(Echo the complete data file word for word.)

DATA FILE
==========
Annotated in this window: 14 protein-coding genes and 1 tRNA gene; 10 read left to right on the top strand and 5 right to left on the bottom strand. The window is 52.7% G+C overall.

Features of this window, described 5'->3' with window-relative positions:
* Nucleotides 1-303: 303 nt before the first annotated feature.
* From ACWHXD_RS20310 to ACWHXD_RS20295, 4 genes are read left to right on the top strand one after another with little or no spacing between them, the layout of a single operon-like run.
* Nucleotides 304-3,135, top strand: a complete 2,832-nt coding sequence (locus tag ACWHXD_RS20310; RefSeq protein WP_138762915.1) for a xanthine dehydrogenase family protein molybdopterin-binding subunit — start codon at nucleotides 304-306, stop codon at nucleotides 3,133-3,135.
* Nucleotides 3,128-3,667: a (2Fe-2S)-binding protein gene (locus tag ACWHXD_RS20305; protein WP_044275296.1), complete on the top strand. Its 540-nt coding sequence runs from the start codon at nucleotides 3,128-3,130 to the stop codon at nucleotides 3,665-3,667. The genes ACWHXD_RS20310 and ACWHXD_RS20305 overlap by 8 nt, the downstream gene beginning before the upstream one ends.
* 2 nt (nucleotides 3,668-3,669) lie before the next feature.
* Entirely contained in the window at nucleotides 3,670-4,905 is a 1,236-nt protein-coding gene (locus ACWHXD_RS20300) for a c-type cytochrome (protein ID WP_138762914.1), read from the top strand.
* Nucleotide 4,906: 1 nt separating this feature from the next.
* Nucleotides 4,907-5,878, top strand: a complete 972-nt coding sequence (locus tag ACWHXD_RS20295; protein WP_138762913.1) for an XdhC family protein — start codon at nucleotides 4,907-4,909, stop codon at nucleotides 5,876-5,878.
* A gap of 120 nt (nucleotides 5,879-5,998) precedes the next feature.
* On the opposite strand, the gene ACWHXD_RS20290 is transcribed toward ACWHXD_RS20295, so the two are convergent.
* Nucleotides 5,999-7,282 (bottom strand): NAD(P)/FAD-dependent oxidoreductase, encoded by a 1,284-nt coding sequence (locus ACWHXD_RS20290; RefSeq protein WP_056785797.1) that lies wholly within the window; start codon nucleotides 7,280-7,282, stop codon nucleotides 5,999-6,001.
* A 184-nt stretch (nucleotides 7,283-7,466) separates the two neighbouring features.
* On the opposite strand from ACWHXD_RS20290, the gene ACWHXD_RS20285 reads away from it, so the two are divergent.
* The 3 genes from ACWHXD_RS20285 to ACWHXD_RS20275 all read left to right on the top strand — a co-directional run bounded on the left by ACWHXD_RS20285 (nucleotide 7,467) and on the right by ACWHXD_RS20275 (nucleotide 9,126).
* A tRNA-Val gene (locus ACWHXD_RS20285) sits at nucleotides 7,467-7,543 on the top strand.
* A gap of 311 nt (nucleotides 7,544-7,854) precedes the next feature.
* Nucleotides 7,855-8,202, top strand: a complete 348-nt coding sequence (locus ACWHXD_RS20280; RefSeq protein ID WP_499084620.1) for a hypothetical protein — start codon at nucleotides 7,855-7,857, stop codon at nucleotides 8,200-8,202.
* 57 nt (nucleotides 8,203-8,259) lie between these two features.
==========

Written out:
Annotated in this window: 14 protein-coding genes and 1 tRNA gene; 10 read left to right on the top strand and 5 right to left on the bottom strand. The window is 52.7% G+C overall.

Features of this window, described 5'->3' with window-relative positions:
* Nucleotides 1-303: 303 nt before the first annotated feature.
* From ACWHXD_RS20310 to ACWHXD_RS20295, 4 genes are read left to right on the top strand one after another with little or no spacing between them, the layout of a single operon-like run.
* Nucleotides 304-3,135, top strand: a complete 2,832-nt coding sequence (locus tag ACWHXD_RS20310; RefSeq protein WP_138762915.1) for a xanthine dehydrogenase family protein molybdopterin-binding subunit — start codon at nucleotides 304-306, stop codon at nucleotides 3,133-3,135.
* Nucleotides 3,128-3,667: a (2Fe-2S)-binding protein gene (locus tag ACWHXD_RS20305; protein WP_044275296.1), complete on the top strand. Its 540-nt coding sequence runs from the start codon at nucleotides 3,128-3,130 to the stop codon at nucleotides 3,665-3,667. The genes ACWHXD_RS20310 and ACWHXD_RS20305 overlap by 8 nt, the downstream gene beginning before the upstream one ends.
* 2 nt (nucleotides 3,668-3,669) lie before the next feature.
* Entirely contained in the window at nucleotides 3,670-4,905 is a 1,236-nt protein-coding gene (locus ACWHXD_RS20300) for a c-type cytochrome (protein ID WP_138762914.1), read from the top strand.
* Nucleotide 4,906: 1 nt separating this feature from the next.
* Nucleotides 4,907-5,878, top strand: a complete 972-nt coding sequence (locus tag ACWHXD_RS20295; protein WP_138762913.1) for an XdhC family protein — start codon at nucleotides 4,907-4,909, stop codon at nucleotides 5,876-5,878.
* A gap of 120 nt (nucleotides 5,879-5,998) precedes the next feature.
* On the opposite strand, the gene ACWHXD_RS20290 is transcribed toward ACWHXD_RS20295, so the two are convergent.
* Nucleotides 5,999-7,282 (bottom strand): NAD(P)/FAD-dependent oxidoreductase, encoded by a 1,284-nt coding sequence (locus ACWHXD_RS20290; RefSeq protein WP_056785797.1) that lies wholly within the window; start codon nucleotides 7,280-7,282, stop codon nucleotides 5,999-6,001.
* A 184-nt stretch (nucleotides 7,283-7,466) separates the two neighbouring features.
* On the opposite strand from ACWHXD_RS20290, the gene ACWHXD_RS20285 reads away from it, so the two are divergent.
* The 3 genes from ACWHXD_RS20285 to ACWHXD_RS20275 all read left to right on the top strand — a co-directional run bounded on the left by ACWHXD_RS20285 (nucleotide 7,467) and on the right by ACWHXD_RS20275 (nucleotide 9,126).
* A tRNA-Val gene (locus ACWHXD_RS20285) sits at nucleotides 7,467-7,543 on the top strand.
* A gap of 311 nt (nucleotides 7,544-7,854) precedes the next feature.
* Nucleotides 7,855-8,202, top strand: a complete 348-nt coding sequence (locus ACWHXD_RS20280; RefSeq protein ID WP_499084620.1) for a hypothetical protein — start codon at nucleotides 7,855-7,857, stop codon at nucleotides 8,200-8,202.
* 57 nt (nucleotides 8,203-8,259) lie between these two features.